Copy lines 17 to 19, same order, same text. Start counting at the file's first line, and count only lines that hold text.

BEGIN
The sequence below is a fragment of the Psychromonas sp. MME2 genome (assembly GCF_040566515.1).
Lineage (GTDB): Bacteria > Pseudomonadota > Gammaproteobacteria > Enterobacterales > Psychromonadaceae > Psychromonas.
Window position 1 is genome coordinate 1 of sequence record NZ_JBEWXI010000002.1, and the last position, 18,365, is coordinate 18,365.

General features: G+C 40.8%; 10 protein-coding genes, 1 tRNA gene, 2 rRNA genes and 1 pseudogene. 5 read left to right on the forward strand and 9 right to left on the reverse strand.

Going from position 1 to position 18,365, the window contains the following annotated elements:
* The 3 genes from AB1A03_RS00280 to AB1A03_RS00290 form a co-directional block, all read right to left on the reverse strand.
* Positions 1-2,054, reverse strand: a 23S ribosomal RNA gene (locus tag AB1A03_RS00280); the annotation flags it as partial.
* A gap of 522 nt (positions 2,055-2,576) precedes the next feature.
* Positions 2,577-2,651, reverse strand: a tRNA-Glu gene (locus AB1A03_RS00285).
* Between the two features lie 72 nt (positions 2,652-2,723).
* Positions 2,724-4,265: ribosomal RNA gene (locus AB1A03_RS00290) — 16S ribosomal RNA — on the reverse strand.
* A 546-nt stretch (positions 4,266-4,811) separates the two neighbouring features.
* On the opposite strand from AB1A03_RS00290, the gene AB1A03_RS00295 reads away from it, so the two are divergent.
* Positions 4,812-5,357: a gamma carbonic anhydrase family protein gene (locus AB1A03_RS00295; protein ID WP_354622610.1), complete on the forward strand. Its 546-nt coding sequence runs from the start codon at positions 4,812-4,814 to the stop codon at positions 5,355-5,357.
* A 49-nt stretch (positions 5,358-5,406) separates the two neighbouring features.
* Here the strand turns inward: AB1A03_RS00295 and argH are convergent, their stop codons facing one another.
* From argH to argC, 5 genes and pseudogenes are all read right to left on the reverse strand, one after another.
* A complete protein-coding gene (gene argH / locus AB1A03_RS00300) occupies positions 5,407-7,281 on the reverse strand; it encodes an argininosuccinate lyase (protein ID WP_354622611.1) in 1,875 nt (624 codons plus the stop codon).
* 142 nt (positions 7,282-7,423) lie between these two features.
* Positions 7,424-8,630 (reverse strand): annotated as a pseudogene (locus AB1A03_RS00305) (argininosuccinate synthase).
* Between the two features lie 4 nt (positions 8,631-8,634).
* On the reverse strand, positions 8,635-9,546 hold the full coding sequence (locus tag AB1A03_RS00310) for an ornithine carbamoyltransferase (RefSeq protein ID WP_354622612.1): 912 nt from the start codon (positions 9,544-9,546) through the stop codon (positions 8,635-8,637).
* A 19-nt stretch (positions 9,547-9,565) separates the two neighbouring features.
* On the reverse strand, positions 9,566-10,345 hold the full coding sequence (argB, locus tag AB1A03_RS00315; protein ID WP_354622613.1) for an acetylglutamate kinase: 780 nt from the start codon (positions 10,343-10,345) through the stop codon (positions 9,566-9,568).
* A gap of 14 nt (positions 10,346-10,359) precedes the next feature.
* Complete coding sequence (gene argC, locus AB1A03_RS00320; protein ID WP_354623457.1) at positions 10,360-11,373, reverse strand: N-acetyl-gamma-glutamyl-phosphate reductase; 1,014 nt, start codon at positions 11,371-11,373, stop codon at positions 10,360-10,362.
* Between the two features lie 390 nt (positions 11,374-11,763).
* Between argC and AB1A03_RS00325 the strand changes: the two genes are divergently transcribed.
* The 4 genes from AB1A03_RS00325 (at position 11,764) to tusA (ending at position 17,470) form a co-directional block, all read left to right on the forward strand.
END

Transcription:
* From argH to argC, 5 genes and pseudogenes are all read right to left on the reverse strand, one after another.
* A complete protein-coding gene (gene argH / locus AB1A03_RS00300) occupies positions 5,407-7,281 on the reverse strand; it encodes an argininosuccinate lyase (protein ID WP_354622611.1) in 1,875 nt (624 codons plus the stop codon).
* 142 nt (positions 7,282-7,423) lie between these two features.